The other day, I was getting in my car and this five dollar bill was frozen in the ice by the passenger-side door, so I chipped it out with my boot and now I have five more dollars.
Posts Tagged With: blood
THE SHORTEST GHOST
The Shortest Ghost was very short
Not even two feet high
He looked up to the other ghosts
Who called him “Little Guy.”
The witches called him “Goblin Food”
The mummies called him “Thumbkin”
The Draculas just picked him up
And stuffed him in a pumpkin.
The werewolves all turned up their snouts
As if he wasn’t there
The bats and spiders laughed at him
The Devils pulled his hair
Each Halloween he hoped and dreamed
He’d pull off one big fright
And listen to the children scream
And cry for mom all night
But, when the spooking hour came
The other ghosts would sneer
“A tiny ghost with no loud ‘Boo!’
Does not inspire fear!”
This Halloween, he sat at home
And watched some DVDs
But scary films just made him sad
And he’d seen all of these
And so the Shortest Ghost set out
He thought he’d Trick or Treat
With emphasis on “tricks” because
The treats he could not eat
He stalked a motley group of kids
Who’d not, for hours, be missed
And with a pounce enveloped them
Within his spectral mist
He showed them sights – obscenities –
No living being should see
The face of Death, the Hills of Ot
The Red Pnakotic Sea
He led them through Zehirete
The Holy Womb of Light
And bathed them in The White Fire
Which Is Darker Than The Night
Shub-Niggurath – the Black Goat
With a Thousand Hungry Young –
Ignored them, but not Nyarlathotep
God of the Bloody Tongue
The King In Yellow, Hastur,
Lord of Interstellar Spaces
Was dropping by and broke their minds
By showing them his faces
The Shortest Ghost then dragged them deep
Beneath the ocean’s waves
Where mermaids, fat with sailors’ blood,
Lured men down to their graves
And, down where dead Cthulhu dreamt
And Dagon held court, too
The Shortest Ghost swam in their ears
And whispered to them
The children screamed, or tried to,
For the ocean filled their lungs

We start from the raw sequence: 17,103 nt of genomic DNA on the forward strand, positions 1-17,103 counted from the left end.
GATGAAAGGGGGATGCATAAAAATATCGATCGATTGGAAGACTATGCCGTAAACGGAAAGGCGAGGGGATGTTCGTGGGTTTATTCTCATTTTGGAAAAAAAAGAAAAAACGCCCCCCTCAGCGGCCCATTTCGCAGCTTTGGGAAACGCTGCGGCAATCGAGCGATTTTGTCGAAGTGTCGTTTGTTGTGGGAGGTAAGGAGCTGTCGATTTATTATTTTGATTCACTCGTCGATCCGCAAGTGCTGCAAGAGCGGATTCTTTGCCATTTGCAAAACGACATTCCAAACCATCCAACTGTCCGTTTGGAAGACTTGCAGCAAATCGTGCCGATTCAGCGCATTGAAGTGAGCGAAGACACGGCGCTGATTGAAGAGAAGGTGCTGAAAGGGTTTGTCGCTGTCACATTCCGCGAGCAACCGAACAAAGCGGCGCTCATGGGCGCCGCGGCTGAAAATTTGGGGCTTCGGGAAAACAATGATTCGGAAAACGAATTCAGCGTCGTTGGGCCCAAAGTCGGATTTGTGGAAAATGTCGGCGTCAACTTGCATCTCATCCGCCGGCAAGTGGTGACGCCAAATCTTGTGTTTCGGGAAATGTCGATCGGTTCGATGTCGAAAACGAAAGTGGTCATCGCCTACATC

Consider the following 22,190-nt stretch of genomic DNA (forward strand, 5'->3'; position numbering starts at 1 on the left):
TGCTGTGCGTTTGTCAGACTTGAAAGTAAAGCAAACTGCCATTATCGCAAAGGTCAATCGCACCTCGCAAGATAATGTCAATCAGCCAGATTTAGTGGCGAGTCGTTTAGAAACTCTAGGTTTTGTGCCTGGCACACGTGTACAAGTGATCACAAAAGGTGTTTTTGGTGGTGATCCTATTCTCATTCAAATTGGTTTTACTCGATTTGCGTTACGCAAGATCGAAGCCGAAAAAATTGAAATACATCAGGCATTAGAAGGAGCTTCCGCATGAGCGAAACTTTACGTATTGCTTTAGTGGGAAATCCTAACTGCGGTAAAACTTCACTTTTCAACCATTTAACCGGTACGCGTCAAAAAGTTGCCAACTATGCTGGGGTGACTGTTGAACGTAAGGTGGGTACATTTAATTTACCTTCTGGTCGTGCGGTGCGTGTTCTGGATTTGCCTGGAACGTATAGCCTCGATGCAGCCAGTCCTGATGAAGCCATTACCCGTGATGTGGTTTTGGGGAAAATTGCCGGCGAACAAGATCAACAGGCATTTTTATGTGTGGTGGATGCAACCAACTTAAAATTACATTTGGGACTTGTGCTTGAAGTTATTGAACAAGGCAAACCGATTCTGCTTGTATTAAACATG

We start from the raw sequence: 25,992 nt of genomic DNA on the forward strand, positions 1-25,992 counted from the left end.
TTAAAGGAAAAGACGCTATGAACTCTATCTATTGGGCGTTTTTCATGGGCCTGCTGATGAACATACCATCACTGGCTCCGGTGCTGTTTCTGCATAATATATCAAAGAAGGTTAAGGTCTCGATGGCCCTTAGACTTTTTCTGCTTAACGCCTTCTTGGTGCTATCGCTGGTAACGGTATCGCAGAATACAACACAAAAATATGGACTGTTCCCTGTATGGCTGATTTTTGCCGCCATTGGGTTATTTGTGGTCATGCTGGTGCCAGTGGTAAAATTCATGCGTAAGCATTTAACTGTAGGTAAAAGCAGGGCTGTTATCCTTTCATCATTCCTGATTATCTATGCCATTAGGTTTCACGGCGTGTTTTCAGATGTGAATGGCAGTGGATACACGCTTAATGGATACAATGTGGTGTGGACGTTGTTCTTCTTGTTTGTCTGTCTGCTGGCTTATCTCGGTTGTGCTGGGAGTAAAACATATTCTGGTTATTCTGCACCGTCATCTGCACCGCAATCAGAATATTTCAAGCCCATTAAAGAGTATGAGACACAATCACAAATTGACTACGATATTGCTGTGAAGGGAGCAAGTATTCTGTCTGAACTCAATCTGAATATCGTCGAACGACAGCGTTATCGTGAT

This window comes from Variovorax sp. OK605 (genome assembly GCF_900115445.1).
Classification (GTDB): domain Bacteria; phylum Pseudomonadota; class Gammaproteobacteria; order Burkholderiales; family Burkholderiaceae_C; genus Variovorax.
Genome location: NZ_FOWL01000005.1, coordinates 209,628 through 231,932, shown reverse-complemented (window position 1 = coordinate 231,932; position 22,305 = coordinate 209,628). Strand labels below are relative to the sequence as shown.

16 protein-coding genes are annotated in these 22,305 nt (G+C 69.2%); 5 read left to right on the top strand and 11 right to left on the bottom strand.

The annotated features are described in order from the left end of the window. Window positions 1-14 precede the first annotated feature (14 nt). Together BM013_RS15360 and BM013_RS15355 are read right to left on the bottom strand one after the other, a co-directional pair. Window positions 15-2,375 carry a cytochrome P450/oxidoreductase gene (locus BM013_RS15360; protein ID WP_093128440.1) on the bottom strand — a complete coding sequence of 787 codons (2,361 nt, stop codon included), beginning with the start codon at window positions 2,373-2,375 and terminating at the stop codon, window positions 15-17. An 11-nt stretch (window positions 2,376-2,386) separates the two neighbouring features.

But, soon enough, it mattered not
For death had stopped their tongues
He’d played his trick, he’d had his treat
The dawn would soon be there
The shortest ghost now had his proof
That he knew how to scare
“WHAT HAVE YOU DONE?!” his brothers cried
As he rose out of the foam,
“The Old Gods wake! The Howler Screams!
The Shambler starts to roam!”
“You’ve called attention to mankind
With your stupid little trick
We’re sorry that we called you short
But, this is pretty sick!”
The Shortest Ghost looked hard at them
And, then into the sky
The stars blinked out, the clouds dripped blood
The moon revealed an eye
He thought, “Well, no more haunting now
The dead won’t fear the dead
And, no more Halloween for us
Just endless dark instead”
But, never did the Shortest Ghost
Regret what he had done
For size is always relative
Beneath a blackened sun.
Margaret sat staring at the bag for a good long time. She had never expected to actually come into possession of it, and frankly she didn’t quite know how to proceed. She opened the book, but any instructions it may have contained were lost to time and the elements. It was just her and the bag now.
The bag shifted.
Margaret stood up and walked around the garage. She fought the urge to throw the bag into the trash or smash it with one of her father’s wrenches. She even envisioned herself clamping it into the workbench vise and going at it with a Sawzall.
But, of course she wouldn’t.
The bag was hers now. Her responsibility. And, Margaret had no intention of shirking her responsibility. Not after all she’d been through. Not after last night. And this morning. And the shape in the alley. Not after all of that.